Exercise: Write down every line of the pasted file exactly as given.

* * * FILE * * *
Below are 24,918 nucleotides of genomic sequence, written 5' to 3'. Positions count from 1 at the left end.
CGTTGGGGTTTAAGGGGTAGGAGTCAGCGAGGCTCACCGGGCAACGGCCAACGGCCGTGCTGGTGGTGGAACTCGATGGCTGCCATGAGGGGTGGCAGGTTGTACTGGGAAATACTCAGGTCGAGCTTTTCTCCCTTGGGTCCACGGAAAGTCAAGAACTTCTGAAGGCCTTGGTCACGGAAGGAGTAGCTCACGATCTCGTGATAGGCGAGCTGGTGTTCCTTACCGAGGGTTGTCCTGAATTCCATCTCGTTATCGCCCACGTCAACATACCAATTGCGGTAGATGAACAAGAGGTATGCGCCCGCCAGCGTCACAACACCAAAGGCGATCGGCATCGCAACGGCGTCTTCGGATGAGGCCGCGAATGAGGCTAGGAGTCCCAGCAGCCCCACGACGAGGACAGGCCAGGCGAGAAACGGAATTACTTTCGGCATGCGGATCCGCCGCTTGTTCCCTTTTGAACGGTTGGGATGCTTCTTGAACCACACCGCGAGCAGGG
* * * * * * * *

Below are 24,918 nucleotides of genomic sequence, written 5' to 3'. Positions count from 1 at the left end.
CGTTGGGGTTTAAGGGGTAGGAGTCAGCGAGGCTCACCGGGCAACGGCCAACGGCCGTGCTGGTGGTGGAACTCGATGGCTGCCATGAGGGGTGGCAGGTTGTACTGGGAAATACTCAGGTCGAGCTTTTCTCCCTTGGGTCCACGGAAAGTCAAGAACTTCTGAAGGCCTTGGTCACGGAAGGAGTAGCTCACGATCTCGTGATAGGCGAGCTGGTGTTCCTTACCGAGGGTTGTCCTGAATTCCATCTCGTTATCGCCCACGTCAACATACCAATTGCGGTAGATGAACAAGAGGTATGCGCCCGCCAGCGTCACAACACCAAAGGCGATCGGCATCGCAACGGCGTCTTCGGATGAGGCCGCGAATGAGGCTAGGAGTCCCAGCAGCCCCACGACGAGGACAGGCCAGGCGAGAAACGGAATTACTTTCGGCATGCGGATCCGCCGCTTGTTCCCTTTTGAACGGTTGGGATGCTTCTTGAACCACACCGCGAGCAGGG